In this study, the sensitivity of both the cefoxitin disc diffusion method and oxacillin broth microdilution method was found to be 100% but specificity of oxacillin broth microdilution method was found to be better. However, cefoxitin disc diffusion is preferred over MIC determination because it is easy to perform and requires no special equipment [37]. MecA gene was not present in some of the strains of MRSA screened by cefoxitin disc diffusion method or oxacillin broth microdilution method. But CLSI guidelines regard the isolates as MRSA if they are found resistant to either cefoxitin or oxacillin or both regardless of the presence of mecA gene [19].

Interestingly, isolates () which had no mecA gene but were found to be methicillin resistant by phenotypic methods were observed to be beta-lactamase producers. Those isolates () which were MRSA by cefoxitin method, but MSSA by oxacillin MIC method, had MIC value of 2 μg/mL. However, the oxacillin MIC value of isolates () which were MRSA by both phenotypic methods but had no mecA gene was 4 μg/mL. The possible reason for methicillin resistance in absence of mecA gene may be hyperproduction of β-lactamase [38, 39]. Besides, in a recent study by Ballhausen et al. [40], mecC, a mecA homologue, has also been found to confer methicillin resistance in S. aureus in which mecA gene was absent. Though more research is needed, questions can be raised in considering mecA as sole genetic marker for methicillin resistance. But we could not check the presence of mecC as a possible reason for the phenotypic expression of methicillin resistance in absence of mecA gene. The presence of mecA gene in plasmid of S. aureus isolates has also been reported [41]. Since our study was completely dependent on the detection of mecA on chromosomal DNA, plasmid encoded mecA may have contributed for methicillin resistance in phenotypic tests. Therefore, all the genotypic possibilities should be analyzed for the phenotypic expression of methicillin resistance in S. aureus in order to discover appropriate epidemiological marker of methicillin resistance [42].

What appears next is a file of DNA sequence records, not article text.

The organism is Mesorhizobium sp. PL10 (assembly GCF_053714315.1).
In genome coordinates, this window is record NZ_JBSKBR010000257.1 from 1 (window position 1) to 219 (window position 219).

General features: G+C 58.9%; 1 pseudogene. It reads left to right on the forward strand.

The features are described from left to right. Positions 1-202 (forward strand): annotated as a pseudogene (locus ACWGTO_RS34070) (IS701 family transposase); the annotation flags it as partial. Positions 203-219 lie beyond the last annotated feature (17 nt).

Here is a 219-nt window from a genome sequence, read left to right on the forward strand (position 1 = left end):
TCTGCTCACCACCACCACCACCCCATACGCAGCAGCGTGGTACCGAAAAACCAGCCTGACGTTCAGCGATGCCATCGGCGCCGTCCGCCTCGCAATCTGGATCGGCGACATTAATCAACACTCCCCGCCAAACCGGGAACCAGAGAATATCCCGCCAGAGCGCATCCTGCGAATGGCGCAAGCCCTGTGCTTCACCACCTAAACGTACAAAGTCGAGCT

In the global scenario, 13 VRSA isolates have been isolated since its first detection in 2002 in USA with scanty reports from India and Iran [43, 44]. The vanA gene responsible for reduced susceptibility of S. aureus toward vancomycin has been found to be transferred from Enterococcus faecalis and E. faecium [44].

In Nepal, there are limited literatures regarding MIC of vancomycin for S. aureus isolated from clinical samples. We reported the MICs of vancomycin for S. aureus to be 0.016 μg/mL to 1 μg/mL. Similarly, Kshetry et al. reported the MICs of vancomycin to MRSA to be 0.125 μg/mL to 1 μg/mL [8]. Slightly higher MICs were reported by Amatya et al. (i.e., 0.5 μg/mL to 2 μg/mL) [45]. Till now no strains of S. aureus resistant to vancomycin have been reported from Nepal [46]. However, four VISA isolates have been reported by Pahadi et al. with MICs of vancomycin to MRSA ranging from 0.5 μg/mL to 4 μg/mL [46]. VISA and VRSA have been reported by many other authors from different countries [8]. Exposure of the S. aureus to vancomycin may be responsible for its reduced susceptibility to the reserve drug and it is attributed to the selective pressure [8]. It is difficult to treat the infections caused by VRSA due to limited antibiotics available for its treatment [8] and it is emerging as a serious public health problem.

5. Conclusions

On the basis of our findings, both phenotypic methods (cefoxitin disc diffusion and oxacillin broth microdilution) could be used for routine diagnosis of MRSA; however cefoxitin disc diffusion might be preferred over MIC method considering time and labour factor. MRSA and inducible clindamycin resistant S. aureus are emerging as a serious threat to public health in Nepal. Vancomycin can still be used as the drug of choice for treatment of infections caused by MRSA.

Abbreviations

MRSA:Methicillin resistant S. aureus
MIC:Minimum inhibitory concentration
VRSA:Vancomycin resistant S. aureus
VISA:Vancomycin intermediate sensitive S. aureus
PBP2a:Low-affinity penicillin binding protein
SCCmec:Staphylococcal cassette chromosome mec
PCR:Polymerase chain reaction
CLSI:Clinical and Laboratory Standards Institute
ATCC:American type culture collection
MSSA:Methicillin sensitive S. aureus
DNA:Deoxyribonucleic acid.

Competing Interests

The authors declare that there is no conflict of interests regarding the publication of this paper.

Acknowledgments

The authors would like to thank the Goldengate International College, Kathmandu, Nepal, and Shree Birendra Hospital, Kathmandu, Nepal, for providing opportunity to conduct this study. The authors would also like to thank all the technical staff and the patients for their help during the study. Finally, the authors would like to extend their gratitude to Microbiology Department of Dhulikhel Hospital for providing needed primer for the study.